– by Michael Tompkins
OCD: A Guide for the Newly Diagnosed by Michael Tompkins — This book is aimed at those who have been newly diagnosed with obsessive-compulsive disorder. This mental illness can cause a lot of difficulties, people with OCD often embarrassed by their behavior, actions, and thoughts. It may not be always true that people with OCD show the same symptoms. Some could have fear of contamination, while others could have the habit of repeating a certain behavior or are engaged in obsessive cleaning. So, this book titled OCD: A guide for the newly diagnosed’ is all about understanding OCD and develop good strategies to deal with its symptoms. It talks about the stigma that is often attached to OCD but it shows how after being diagnosed, one should try not to be embarrassed about it. They should focus more on how to manage their symptoms more effectively and lead an undisturbed life. This book can be viewed as a friendly guide that provides newly diagnosed OCD people with answers to all the common questions they might be having.
– by Lee Baer
Getting Control: Overcoming your Obsessions and Compulsions by Lee Baer — People battling with OCD often fear embarrassing themselves which in turn affects their normal daily lives. Therefore, this book is written to master the fears associated with OCD and live a good life afterward. In this comprehensive guide, Dr lee Baer shows how obsessive-compulsive disorder can be treated by following behavioral therapy techniques. This book is perfect for everyone, be it an OCD sufferer or a family member of theirs. After a careful reading of it, they can assess symptoms and create therapeutic exercises to manage this disorder efficiently. Thoroughly revised and updated—the go-to book for OCD sufferers who want to master their fears and take charge of their lives.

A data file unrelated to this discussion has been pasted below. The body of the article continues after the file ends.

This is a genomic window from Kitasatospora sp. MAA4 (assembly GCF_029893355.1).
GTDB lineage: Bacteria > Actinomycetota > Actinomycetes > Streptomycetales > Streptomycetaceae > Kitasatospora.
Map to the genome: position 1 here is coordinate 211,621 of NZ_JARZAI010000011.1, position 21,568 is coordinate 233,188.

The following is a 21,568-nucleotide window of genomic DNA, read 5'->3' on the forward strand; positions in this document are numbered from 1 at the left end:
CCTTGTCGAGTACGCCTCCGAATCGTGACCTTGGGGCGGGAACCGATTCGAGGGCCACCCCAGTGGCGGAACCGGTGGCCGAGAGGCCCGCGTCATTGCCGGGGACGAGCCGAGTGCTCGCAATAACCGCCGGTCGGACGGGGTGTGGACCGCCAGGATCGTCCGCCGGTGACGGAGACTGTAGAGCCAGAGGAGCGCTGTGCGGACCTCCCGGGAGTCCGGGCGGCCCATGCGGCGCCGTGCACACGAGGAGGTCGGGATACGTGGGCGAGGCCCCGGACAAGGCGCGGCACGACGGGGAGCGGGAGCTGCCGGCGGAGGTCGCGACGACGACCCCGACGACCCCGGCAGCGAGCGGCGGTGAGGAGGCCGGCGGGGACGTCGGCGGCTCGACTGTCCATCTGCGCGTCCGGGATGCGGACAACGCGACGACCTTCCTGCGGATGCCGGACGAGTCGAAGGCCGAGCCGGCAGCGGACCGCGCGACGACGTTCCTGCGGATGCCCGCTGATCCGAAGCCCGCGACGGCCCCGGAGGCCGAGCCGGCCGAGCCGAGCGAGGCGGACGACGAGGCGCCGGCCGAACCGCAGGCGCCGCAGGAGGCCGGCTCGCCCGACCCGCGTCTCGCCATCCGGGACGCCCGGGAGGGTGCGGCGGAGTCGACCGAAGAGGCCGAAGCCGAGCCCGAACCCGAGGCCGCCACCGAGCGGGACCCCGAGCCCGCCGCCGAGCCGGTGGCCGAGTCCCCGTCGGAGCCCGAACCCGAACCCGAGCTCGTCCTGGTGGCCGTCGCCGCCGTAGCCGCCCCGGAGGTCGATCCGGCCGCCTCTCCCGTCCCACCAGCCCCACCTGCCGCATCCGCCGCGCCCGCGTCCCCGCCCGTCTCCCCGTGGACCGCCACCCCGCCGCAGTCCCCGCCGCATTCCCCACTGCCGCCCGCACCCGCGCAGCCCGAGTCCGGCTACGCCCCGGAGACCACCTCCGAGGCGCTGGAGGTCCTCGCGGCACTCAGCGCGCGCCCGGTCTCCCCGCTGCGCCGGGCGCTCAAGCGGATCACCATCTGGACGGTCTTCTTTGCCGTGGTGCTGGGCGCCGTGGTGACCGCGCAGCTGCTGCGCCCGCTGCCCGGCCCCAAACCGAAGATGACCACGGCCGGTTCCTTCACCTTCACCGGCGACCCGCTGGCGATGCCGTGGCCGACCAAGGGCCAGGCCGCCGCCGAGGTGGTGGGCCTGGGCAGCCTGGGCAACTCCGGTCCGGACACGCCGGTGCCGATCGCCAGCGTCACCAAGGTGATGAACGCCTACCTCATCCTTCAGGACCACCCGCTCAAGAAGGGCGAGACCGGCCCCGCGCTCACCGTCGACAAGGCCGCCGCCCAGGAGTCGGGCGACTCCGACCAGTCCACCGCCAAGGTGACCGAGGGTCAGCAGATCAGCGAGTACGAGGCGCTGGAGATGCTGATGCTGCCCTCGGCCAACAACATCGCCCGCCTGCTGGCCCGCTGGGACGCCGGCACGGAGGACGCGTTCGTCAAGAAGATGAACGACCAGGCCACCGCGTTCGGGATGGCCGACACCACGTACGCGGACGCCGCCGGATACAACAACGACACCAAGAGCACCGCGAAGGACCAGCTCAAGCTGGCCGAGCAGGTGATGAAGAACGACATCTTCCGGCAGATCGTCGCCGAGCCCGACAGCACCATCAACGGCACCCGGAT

– by Jon Hershfield and Tom Corboy
The Mindfulness Workbook for OCD: A Guide to Overcoming Obsessions and Compulsions Using Mindfulness and Cognitive Behavioural Therapy by Jon Hershfield and Tom Corboy — People having obsessive-compulsive disorder show this irrational fear of contamination or have an obsessive habit of double checking things. It might be hard on some people to seek help, but doing so can help you to overcome it slowly. This book focuses on combining cognitive behavioral therapy with mindfulness practices as a great tool for managing undesirable thoughts and compulsive urges. This workbook helps people with OCD to come to terms with their difficulties and learn to positively deal with their distorted thoughts and feelings. It also includes information on mental and emotional contamination, existential obsessions, and offers new meditations and much more.
– by Bless Cunningham
OCD and Me: My Unconventional Journey Through Obsessive-Compulsive Disorder by Bless Cunningham — This book is more of an autobiography than a self-help book. But people with OCD can relate to the author’s stories and experiences. Hess Cunningham had severe OCD from childhood, she also had anxiety and depression. The book tells us how Bess in strong desperation to achieve relief spent ten years of her life on research and experimenting with OCD, thus giving her readers a comprehensive assessment of the OCD world. One can gain information by reading her personal struggles and triumphs. This book is more like an eye-opener, how people suffering from OCD can manage and improve their everyday life by following some coping mechanisms. The author’s story is truly inspirational, she courageously opens about her disorder just so that it could somewhat help people like her. Bess Cunningham not only speaks about her OCD but also highlights the importance of having hope and resilience, needed to overcome her mental condition and move on to a more joyful life. We would definitely recommend this book to sufferers of OCD to always stay positive and motivated.
We believe that all of the above-mentioned books in some way or another will help sufferers of OCD. The only thing you need to do is have some hope and try to always manage and cope with your difficult situations.
The more positive approach you will have, the lesser the burden you will feel about it.
Learn more about OCD on Wikipedia.
This is our list of 14 Best Books on OCD based on recommendations of one of my relatives who found them useful in dealing with his OCD. He found these as the best self-help books on OCD.